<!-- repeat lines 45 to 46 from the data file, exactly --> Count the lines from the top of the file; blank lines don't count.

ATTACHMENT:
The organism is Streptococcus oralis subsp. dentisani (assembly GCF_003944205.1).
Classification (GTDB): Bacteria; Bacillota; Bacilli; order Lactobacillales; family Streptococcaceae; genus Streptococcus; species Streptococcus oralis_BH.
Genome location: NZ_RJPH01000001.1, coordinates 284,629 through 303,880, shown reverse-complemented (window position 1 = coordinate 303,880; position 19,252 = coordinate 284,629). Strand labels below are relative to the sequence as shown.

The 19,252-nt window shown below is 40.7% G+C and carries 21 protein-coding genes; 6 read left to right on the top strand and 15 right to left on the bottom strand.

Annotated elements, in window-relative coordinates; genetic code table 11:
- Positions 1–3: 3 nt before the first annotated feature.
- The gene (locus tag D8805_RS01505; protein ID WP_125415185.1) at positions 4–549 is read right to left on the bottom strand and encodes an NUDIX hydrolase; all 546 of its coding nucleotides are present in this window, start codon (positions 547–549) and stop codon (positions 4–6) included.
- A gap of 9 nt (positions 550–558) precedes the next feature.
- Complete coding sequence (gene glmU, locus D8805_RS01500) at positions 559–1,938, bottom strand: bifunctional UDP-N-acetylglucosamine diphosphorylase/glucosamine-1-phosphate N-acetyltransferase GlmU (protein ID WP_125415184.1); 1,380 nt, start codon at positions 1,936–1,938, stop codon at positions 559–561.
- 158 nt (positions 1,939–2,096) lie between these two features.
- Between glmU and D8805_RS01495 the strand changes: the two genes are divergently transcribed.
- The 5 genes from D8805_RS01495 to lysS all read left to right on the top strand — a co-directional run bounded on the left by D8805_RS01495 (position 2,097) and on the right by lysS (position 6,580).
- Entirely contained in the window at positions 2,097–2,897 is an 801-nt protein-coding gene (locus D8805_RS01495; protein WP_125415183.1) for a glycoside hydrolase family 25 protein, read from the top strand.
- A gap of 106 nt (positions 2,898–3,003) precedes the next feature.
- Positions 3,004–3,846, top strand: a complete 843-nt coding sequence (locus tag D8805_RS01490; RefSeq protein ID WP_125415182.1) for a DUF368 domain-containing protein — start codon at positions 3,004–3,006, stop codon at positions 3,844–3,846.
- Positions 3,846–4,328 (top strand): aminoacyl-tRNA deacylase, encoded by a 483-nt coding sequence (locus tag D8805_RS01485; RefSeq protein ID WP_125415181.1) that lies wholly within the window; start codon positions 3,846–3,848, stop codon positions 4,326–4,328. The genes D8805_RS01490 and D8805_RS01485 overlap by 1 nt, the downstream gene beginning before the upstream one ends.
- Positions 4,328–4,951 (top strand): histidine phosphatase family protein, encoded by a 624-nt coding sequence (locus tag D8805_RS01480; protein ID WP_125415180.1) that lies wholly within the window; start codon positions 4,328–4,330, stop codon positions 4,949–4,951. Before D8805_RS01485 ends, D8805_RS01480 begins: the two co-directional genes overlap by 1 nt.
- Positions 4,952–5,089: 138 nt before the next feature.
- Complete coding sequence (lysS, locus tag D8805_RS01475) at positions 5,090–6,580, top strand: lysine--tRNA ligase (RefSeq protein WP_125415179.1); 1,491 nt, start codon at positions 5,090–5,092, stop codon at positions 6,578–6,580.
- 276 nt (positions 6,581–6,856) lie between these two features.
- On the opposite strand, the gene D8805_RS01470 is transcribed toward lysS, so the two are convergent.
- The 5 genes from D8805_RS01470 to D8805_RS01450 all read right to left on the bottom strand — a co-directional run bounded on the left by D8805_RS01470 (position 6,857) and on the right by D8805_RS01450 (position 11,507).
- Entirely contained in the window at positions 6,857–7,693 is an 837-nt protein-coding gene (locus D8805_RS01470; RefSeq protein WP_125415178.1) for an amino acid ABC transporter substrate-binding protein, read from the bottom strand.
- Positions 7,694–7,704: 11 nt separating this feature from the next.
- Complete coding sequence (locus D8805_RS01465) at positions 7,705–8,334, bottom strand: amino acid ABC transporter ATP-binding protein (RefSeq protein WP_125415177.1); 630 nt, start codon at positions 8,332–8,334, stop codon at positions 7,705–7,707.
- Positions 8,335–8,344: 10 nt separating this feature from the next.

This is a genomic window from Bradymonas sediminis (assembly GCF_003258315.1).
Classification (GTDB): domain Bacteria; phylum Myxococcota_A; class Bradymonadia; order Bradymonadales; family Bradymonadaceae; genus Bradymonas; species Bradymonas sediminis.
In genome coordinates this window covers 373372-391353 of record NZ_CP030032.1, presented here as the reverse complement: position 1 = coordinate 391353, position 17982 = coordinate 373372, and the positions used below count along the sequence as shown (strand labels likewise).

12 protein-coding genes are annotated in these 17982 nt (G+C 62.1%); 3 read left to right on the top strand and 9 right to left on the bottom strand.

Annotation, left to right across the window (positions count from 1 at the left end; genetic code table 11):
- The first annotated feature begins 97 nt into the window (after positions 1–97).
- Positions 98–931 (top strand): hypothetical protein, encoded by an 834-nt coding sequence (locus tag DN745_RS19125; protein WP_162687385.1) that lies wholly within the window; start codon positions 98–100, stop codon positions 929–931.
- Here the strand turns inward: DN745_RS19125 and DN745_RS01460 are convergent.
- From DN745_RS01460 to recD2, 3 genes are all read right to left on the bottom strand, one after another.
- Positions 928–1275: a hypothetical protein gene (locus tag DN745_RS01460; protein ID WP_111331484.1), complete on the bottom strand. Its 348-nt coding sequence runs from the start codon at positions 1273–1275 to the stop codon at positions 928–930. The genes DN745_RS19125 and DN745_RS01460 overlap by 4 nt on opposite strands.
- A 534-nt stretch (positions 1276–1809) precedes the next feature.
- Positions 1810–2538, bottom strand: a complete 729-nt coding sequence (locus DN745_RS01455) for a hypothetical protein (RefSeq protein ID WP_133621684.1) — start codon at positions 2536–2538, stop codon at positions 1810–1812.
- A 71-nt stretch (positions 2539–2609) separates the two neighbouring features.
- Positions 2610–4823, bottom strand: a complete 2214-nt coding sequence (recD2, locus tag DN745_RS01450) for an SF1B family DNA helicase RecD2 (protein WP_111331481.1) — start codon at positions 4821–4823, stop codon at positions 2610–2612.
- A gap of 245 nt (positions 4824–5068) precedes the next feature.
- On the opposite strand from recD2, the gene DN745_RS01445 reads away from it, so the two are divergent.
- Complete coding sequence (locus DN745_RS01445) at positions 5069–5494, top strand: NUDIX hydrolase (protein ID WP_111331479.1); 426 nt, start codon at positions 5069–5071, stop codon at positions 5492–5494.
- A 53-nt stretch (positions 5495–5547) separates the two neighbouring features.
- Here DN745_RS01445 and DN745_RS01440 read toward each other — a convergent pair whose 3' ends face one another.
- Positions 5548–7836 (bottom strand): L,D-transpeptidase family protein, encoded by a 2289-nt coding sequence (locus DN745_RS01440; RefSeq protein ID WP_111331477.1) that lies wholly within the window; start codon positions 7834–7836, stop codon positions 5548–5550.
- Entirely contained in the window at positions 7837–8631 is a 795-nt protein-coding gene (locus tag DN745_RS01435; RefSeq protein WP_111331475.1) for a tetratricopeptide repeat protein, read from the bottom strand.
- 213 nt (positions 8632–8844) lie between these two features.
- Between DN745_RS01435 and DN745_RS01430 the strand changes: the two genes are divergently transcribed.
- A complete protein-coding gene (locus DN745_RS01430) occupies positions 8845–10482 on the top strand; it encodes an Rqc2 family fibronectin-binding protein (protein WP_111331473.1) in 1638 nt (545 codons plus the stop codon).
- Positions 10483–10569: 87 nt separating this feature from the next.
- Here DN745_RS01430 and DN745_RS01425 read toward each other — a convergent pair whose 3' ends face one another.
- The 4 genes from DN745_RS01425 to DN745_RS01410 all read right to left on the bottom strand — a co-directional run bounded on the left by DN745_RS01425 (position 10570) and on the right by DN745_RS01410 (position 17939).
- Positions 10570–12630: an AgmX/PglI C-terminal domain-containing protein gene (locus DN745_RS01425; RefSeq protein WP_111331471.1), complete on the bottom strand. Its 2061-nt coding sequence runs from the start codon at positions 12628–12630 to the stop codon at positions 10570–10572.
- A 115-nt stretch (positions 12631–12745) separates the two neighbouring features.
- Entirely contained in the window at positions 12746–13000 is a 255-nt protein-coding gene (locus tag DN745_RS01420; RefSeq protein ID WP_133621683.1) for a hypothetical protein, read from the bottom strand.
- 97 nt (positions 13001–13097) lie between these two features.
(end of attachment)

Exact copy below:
- Here DN745_RS01445 and DN745_RS01440 read toward each other — a convergent pair whose 3' ends face one another.
- Positions 5548–7836 (bottom strand): L,D-transpeptidase family protein, encoded by a 2289-nt coding sequence (locus DN745_RS01440; RefSeq protein ID WP_111331477.1) that lies wholly within the window; start codon positions 7834–7836, stop codon positions 5548–5550.